Magazine article National Defense

Friendly Navies Sought for Unwanted U.S. Ships

Magazine article National Defense

Friendly Navies Sought for Unwanted U.S. Ships

Article excerpt

The delivery of two former Navy warships to Taiwan last month marks the beginning of what is expected to be a busy ship-transfer season for the United States.

Four years after the Navy agreed to turn over its Kidd-class destroyers, all four vessels are now in service with the Taiwanese navy.

On the heels of the Kidd-class transfer is the handoffof the USS Trenton amphibious transport ship to the Indian navy, a transaction that is scheduled for Jan. 17, 2007. The Trenton in recent months gained notice for its participation in humanitarian campaigns, such as hurricane relief in the United States and the evacuation of U.S. citizens from Lebanon.

The handover to the Indian military is what the Navy calls a "hot transfer" - the Trenton will remain in service under U.S. flag until the very same day that India re-commissions it. "Cold" transfers, by comparison, involve ships that have been out of service for an extended period and require extensive repairs and reconditioning.

"Hot transfers are more common than cold ones," says Capt. David Tungett, the Navy's program manager for ship transfers.

Next on the list are the anticipated hot transfers to Egypt of two mine-hunting ships - the USS Cardinal and the USS Raven. These are two of the Navy's 12-ship Osprey class of coastal mine-hunting vessels.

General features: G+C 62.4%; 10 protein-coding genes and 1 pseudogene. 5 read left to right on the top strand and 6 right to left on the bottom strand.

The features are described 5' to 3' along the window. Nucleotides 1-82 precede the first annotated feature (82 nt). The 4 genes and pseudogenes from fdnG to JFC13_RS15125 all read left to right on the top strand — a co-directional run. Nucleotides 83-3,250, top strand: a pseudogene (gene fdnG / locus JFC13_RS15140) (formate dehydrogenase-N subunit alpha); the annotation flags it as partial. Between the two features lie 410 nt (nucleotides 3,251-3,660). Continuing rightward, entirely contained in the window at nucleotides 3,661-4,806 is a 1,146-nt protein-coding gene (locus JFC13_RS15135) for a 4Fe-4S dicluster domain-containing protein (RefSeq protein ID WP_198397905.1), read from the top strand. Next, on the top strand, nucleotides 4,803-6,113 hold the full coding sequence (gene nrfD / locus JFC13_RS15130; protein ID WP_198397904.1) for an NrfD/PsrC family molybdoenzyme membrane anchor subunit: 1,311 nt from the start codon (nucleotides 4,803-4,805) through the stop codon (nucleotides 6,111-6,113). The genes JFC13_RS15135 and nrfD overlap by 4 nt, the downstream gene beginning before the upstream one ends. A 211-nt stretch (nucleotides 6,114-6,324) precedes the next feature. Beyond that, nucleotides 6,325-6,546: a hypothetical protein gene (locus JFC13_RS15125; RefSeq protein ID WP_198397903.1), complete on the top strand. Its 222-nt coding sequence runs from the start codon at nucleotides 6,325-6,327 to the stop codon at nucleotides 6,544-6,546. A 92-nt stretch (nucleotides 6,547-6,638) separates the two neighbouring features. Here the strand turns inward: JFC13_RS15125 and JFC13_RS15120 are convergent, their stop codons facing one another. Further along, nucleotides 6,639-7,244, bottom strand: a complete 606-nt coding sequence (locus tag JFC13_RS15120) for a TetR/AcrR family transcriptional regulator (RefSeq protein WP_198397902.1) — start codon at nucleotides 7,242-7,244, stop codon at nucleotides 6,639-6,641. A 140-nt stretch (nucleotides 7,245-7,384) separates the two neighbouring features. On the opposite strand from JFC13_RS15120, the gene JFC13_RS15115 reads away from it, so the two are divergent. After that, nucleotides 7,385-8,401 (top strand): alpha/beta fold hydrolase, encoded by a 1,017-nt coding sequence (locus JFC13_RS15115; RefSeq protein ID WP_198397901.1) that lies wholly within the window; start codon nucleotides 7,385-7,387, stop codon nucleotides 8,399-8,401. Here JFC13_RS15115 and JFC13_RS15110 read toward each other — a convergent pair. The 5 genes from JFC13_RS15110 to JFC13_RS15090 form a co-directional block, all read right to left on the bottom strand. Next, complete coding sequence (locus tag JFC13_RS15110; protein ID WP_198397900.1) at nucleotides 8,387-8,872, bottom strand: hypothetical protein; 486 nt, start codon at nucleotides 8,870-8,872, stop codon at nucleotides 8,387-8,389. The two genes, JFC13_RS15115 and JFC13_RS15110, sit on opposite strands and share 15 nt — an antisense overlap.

The Navy would like to execute hot transfers for 10 of the 12 Osprey ships, and will keep two in storage for spare parts until the entire class is decommissioned, Tungett says.

The Greek navy currently is the top candidate to receive two mine-hunters, the USS Heron and the USS Pelican. Four others will be offered to Turkey and Lithuania.

Two Osprey-class ships already have been decommissioned from U.S. service and are being offered to Taiwan as a cold transfer.

The Navy's decision to do away with the mine-hunting fleet has stirred controversy, because it leaves the service with no dedicated anti-mine warships. To replace them, the Navy is deploying mine-sweeping and minehunting helicopters aboard amphibious ships and plans to introduce new mine-hunting robotic vehicles with the next-generation littoral combat ship. Critics argue that the Navy is rushing to give away the Osprey class at a time when it may need them for operations in the Persian Gulf or other hotspots where potential enemies would lay underwater mines. Also fueling the debate is the fact that the Osprey class ships are relatively new - all were commissioned in the mid-to-late 1990s. …

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